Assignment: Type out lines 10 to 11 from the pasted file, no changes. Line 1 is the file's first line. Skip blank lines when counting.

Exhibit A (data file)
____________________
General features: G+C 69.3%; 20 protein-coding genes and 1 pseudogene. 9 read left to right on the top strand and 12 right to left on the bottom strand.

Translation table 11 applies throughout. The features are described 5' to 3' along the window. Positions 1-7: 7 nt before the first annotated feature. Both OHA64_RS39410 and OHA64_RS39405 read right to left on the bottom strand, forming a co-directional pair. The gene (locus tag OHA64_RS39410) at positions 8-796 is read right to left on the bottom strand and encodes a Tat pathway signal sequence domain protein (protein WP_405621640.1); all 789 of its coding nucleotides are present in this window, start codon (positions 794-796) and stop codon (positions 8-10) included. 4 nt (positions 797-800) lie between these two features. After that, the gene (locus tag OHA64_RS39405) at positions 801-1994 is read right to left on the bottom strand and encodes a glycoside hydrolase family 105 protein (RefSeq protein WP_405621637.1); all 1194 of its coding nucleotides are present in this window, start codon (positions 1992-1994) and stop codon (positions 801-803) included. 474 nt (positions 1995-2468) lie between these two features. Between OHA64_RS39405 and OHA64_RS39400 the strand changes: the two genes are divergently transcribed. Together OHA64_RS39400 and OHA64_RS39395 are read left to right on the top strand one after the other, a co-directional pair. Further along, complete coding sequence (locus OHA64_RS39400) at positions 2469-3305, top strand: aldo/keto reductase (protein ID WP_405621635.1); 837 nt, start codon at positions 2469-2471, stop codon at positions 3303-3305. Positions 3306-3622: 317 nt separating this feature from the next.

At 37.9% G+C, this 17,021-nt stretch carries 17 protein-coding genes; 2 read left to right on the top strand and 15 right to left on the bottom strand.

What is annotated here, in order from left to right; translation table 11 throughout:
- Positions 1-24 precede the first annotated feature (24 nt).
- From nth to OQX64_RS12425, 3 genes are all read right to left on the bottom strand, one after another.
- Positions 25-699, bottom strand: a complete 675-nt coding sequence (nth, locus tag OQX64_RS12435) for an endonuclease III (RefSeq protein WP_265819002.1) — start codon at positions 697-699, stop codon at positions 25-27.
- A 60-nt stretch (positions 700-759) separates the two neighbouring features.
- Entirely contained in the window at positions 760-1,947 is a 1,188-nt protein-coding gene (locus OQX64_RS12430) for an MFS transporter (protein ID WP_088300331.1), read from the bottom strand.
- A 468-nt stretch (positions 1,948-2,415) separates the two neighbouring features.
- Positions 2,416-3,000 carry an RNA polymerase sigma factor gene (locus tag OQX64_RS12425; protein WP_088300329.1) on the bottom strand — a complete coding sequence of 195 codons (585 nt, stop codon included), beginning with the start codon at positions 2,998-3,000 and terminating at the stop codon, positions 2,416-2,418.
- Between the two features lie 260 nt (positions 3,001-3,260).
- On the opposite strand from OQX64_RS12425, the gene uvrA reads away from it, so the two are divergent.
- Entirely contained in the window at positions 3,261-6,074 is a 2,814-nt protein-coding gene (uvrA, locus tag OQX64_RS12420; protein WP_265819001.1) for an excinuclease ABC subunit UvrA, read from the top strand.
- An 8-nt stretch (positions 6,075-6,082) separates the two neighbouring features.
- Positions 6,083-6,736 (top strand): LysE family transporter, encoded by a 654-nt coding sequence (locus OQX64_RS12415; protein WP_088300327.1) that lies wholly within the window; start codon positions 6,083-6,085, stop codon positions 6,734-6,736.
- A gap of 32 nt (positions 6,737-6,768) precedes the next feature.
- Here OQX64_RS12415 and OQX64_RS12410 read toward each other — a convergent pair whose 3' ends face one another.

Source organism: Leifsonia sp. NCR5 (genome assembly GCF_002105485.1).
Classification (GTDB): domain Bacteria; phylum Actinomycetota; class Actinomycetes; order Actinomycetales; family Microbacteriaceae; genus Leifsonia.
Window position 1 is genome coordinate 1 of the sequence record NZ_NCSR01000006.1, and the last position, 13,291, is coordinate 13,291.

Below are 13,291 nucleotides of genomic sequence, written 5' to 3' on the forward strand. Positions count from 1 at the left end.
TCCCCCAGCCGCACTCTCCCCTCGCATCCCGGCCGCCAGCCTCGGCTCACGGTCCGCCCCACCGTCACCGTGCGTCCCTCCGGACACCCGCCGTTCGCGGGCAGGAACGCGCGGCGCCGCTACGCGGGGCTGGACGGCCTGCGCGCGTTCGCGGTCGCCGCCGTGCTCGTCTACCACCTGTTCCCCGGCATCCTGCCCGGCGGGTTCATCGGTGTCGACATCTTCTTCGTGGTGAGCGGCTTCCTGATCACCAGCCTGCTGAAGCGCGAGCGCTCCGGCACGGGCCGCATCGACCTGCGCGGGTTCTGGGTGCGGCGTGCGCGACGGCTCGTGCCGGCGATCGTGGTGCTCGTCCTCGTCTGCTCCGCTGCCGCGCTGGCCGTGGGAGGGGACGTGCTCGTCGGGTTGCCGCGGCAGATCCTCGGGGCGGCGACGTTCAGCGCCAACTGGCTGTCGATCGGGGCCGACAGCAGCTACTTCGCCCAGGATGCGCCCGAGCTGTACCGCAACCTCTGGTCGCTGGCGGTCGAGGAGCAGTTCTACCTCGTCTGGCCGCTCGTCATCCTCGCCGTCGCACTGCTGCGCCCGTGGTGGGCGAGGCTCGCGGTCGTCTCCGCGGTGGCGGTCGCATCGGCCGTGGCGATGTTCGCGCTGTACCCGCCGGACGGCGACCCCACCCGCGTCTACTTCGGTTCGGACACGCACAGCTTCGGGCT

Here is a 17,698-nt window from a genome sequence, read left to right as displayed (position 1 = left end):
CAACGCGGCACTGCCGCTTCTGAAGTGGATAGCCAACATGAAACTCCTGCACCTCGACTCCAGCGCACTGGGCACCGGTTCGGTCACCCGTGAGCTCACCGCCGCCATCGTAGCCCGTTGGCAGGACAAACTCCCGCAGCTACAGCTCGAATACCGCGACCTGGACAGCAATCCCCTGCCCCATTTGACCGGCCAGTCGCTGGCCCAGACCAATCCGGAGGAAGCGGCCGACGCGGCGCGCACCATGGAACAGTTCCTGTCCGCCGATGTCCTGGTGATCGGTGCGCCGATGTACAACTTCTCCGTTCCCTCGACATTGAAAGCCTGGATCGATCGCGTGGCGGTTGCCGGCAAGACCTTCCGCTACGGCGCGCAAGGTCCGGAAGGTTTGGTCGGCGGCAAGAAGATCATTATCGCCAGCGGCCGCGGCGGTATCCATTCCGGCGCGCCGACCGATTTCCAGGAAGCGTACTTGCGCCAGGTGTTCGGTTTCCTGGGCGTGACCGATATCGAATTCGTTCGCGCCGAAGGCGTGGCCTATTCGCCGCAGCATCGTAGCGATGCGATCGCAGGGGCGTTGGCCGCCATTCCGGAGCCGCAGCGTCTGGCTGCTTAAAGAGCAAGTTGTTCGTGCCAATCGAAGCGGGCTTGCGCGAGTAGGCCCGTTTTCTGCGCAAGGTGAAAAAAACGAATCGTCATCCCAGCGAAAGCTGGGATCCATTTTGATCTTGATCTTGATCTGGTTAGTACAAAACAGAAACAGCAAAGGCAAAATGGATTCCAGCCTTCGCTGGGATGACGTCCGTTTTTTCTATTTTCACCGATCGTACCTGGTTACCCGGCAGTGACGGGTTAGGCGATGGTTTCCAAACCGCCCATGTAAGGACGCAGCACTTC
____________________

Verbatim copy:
- A 468-nt stretch (positions 1,948-2,415) separates the two neighbouring features.
- Positions 2,416-3,000 carry an RNA polymerase sigma factor gene (locus tag OQX64_RS12425; protein WP_088300329.1) on the bottom strand — a complete coding sequence of 195 codons (585 nt, stop codon included), beginning with the start codon at positions 2,998-3,000 and terminating at the stop codon, positions 2,416-2,418.